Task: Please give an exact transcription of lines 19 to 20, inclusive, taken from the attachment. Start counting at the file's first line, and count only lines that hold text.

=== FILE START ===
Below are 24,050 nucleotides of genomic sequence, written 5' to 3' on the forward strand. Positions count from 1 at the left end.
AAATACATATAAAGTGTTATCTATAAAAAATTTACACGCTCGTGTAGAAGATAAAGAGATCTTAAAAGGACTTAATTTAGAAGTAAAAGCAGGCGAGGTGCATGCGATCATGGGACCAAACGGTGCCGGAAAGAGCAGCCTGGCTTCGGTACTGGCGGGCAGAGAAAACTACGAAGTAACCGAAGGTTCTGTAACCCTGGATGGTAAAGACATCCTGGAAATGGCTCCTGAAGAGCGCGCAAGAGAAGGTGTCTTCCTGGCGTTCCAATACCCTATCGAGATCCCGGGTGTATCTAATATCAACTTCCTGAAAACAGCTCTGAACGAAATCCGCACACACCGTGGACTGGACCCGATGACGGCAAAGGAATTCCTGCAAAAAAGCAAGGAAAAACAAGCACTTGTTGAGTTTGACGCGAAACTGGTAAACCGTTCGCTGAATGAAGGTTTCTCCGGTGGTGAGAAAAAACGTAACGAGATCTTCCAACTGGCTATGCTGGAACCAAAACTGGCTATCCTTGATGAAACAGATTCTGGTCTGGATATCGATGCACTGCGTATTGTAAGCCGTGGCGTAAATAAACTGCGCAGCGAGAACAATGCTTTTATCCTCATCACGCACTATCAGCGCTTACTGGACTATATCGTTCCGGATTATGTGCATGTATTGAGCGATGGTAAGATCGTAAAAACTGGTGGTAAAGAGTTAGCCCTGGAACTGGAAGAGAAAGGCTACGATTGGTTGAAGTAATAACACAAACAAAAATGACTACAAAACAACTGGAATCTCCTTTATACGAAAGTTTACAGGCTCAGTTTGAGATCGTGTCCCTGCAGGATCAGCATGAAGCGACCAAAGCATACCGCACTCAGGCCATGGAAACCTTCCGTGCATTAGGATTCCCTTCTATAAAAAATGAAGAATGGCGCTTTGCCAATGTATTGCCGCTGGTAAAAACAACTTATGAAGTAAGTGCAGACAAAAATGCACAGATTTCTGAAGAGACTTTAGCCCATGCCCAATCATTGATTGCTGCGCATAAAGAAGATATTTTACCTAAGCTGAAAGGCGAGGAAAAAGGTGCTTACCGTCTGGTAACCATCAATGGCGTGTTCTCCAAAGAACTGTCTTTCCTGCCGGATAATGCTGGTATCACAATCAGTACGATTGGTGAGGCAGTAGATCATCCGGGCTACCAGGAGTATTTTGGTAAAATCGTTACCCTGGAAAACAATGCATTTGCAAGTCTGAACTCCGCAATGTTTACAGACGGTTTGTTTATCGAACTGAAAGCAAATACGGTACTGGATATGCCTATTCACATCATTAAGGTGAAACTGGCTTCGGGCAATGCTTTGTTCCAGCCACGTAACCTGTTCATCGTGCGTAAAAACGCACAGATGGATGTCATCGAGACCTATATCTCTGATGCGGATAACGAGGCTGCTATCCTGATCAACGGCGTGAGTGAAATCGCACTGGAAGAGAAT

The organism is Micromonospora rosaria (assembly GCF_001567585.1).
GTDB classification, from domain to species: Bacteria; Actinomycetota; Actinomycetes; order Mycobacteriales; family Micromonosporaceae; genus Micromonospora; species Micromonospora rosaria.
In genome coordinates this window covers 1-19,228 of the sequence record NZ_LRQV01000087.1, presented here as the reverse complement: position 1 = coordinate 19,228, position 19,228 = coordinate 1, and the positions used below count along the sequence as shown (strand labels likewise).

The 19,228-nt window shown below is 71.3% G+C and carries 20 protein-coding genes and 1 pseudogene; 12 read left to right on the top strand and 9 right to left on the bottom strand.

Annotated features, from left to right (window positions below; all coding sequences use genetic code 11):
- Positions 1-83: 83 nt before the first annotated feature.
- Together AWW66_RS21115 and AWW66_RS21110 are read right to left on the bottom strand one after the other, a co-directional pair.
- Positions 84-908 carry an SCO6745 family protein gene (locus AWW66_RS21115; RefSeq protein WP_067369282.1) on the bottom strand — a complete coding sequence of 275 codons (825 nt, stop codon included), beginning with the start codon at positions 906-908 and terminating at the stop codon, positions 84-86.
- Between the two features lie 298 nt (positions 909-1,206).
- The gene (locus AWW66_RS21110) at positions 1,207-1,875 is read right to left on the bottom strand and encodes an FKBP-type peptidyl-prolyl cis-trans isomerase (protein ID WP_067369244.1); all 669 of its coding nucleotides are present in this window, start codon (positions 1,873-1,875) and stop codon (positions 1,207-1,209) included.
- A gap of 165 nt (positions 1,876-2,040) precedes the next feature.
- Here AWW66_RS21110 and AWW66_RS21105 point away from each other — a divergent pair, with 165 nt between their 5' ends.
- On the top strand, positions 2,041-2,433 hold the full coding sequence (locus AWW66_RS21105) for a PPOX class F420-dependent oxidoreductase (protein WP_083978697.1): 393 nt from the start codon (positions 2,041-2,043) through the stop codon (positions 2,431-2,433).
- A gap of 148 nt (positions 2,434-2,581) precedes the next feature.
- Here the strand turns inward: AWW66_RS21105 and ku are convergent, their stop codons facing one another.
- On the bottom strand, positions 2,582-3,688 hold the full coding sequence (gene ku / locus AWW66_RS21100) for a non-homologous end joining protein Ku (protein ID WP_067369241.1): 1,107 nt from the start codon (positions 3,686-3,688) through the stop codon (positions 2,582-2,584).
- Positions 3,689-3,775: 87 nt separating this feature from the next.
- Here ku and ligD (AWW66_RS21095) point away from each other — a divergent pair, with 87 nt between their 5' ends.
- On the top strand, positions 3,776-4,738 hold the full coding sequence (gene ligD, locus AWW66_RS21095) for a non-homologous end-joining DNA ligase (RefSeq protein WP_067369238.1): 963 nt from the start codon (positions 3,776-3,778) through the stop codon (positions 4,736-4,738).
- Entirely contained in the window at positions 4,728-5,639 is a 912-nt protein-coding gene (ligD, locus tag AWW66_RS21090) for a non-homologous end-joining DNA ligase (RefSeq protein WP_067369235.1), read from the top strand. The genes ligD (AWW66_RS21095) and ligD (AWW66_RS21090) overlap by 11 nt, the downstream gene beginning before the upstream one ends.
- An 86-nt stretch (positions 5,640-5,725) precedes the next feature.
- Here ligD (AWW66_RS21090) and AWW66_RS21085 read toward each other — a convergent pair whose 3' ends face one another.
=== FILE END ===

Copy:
- Positions 3,689-3,775: 87 nt separating this feature from the next.
- Here ku and ligD (AWW66_RS21095) point away from each other — a divergent pair, with 87 nt between their 5' ends.